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Using Static IP Addresses on Your Network

Article Description

Do you regularly access shares or servers on your network? If so, it is better to assign IP addresses to these devices instead of getting them automatically from DHCP. Eric Geier, author of Wi-Fi Hotspots: Setting Up Public Wireless Internet Access, helps you discover ways to convert from dynamic to static addresses.
Manually Configuring Clients

Manually Configuring Clients

If your router doesn't sport the reservation feature, or if you prefer to go with one of the manual routes, you'll need to configure each desired computer with a static IP. First, you'll need to bring up the properties dialog for the wired or wireless network connection or adapter, in Windows XP or Vista.

Then find and open the Internet Protocol (TCP/IP) entry (see Figure 2) from the list box. The TCP/IP Properties dialog should appear. There's two different ways to configure a static IP; we'll discuss each.

First, you can set it "normally;" the network adapter will always use the static IP details you enter for any network it connects to. Then if it does need to connect to a different network that has DHCP on, you'd probably have to change the setting back to obtain IP details automatically; and then reconfigure it when reconnecting with the static network.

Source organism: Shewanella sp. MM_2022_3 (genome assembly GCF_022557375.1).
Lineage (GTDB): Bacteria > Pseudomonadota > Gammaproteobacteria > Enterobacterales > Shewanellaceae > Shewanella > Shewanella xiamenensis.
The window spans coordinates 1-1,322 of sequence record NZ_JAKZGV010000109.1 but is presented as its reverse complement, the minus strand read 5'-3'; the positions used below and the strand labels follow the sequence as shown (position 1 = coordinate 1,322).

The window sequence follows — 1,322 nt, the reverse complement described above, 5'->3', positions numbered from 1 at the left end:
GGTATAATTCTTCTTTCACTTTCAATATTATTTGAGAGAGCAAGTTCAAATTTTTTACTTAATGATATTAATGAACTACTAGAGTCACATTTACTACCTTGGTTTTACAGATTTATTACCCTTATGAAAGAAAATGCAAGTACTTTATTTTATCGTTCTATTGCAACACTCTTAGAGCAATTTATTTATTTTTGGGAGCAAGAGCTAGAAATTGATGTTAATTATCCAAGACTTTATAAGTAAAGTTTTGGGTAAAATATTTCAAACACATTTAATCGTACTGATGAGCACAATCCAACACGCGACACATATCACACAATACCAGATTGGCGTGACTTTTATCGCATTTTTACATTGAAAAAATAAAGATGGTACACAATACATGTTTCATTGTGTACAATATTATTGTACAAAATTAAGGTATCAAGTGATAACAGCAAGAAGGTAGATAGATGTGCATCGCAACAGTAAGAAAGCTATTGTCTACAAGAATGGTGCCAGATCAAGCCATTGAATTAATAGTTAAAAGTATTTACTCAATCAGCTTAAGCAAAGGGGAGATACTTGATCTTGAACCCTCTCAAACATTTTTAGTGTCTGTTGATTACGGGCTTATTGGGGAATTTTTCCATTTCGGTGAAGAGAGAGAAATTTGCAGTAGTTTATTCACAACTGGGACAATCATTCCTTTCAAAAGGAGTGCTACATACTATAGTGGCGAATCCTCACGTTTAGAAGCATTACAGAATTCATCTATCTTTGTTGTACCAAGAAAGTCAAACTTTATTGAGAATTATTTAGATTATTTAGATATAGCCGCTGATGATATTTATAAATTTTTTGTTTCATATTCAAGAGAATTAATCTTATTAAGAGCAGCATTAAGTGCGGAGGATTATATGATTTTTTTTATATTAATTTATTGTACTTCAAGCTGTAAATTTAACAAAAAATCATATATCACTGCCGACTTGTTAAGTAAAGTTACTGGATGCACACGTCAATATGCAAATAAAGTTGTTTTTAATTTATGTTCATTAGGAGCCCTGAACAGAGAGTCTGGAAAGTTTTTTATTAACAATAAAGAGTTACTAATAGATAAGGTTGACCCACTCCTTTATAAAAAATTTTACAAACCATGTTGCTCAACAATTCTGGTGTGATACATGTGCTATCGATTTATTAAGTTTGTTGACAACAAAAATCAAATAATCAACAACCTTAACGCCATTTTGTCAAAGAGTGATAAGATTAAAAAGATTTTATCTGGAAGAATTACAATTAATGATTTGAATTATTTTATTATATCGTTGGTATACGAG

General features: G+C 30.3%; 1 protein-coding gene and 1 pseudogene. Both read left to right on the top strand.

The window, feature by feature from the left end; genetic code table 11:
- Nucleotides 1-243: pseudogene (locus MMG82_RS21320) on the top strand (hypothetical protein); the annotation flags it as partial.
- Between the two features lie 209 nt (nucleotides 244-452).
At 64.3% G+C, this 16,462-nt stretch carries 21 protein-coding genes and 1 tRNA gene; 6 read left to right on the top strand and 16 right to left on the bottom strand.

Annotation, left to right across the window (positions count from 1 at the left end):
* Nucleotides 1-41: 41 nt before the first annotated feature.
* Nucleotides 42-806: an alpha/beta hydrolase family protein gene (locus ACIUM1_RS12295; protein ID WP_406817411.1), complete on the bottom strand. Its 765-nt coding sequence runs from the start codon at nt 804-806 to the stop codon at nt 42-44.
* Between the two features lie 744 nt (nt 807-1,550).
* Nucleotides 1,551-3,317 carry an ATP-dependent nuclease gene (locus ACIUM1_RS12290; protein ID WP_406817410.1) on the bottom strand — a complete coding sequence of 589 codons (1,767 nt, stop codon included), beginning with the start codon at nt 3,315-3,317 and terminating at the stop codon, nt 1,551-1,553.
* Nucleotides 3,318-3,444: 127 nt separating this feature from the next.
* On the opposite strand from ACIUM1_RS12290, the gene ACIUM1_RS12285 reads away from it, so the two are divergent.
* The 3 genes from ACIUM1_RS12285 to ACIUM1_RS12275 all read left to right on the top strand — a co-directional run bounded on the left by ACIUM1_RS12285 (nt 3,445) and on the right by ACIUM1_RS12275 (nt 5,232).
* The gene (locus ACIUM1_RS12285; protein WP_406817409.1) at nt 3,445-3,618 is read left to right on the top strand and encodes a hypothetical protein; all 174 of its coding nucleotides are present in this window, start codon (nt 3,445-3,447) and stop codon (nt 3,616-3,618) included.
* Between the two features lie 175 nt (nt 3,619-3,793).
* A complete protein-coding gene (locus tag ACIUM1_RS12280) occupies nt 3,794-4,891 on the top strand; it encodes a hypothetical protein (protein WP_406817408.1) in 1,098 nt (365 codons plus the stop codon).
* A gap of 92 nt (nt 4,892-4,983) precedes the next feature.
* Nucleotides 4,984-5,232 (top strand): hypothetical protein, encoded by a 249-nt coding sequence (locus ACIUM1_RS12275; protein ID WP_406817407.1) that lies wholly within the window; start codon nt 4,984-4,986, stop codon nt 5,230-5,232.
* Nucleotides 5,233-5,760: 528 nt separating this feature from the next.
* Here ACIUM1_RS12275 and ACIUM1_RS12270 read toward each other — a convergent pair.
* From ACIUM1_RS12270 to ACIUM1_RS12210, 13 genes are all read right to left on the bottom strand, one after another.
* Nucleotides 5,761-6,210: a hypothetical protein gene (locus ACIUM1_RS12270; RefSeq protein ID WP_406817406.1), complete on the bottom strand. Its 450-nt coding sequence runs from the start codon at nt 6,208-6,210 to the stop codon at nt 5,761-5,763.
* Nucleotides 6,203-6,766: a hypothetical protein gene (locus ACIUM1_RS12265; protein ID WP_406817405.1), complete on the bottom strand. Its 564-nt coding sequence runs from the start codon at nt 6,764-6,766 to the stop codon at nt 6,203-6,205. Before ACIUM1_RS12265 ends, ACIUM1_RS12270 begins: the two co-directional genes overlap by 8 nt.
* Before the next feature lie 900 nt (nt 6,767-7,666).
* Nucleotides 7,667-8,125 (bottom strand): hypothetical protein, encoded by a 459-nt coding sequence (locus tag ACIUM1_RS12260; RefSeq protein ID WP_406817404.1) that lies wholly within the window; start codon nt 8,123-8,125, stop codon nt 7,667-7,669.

To use this method, stay on the General tab, and click the Use the following IP address radio button (see Figure 3).

The other way to configure a static IP is to use the Alternate Configuration method. This is beneficial only if you're going to disable DHCP completely on the network. You would configure the computer with a static IP to be used only when one is not automatically given to the computer.

Thus the user could go between using your static network and other dynamic networks (for example, at home or at a hotspot) without having to switch between static and automatic IP settings.

To use this method, click the Alternate Configuration tab and click the User configured radio button (see Figure 4).

Figure 4

Either way you go, you input the same IP details:

  • IP Address: Pick an address within the same subnet as the router. For example, if your router is 192.168.1.1 (subnet 255.255.255.0), you could go with anything between 192.168.1.2 and 192.168.1.255, or if it's 192.168.0.1 (subnet 255.255.255.0), 192.168.0.2–192.168.0.255 would be the range.
  • Subnet Mask: This would be the same as your router, probably 255.255.255.0.
  • Default Gateway: This is your router's IP address.
  • Preferred DNS: You can either enter a DNS server's IP address, if you know it, or simply enter your router's IP address.
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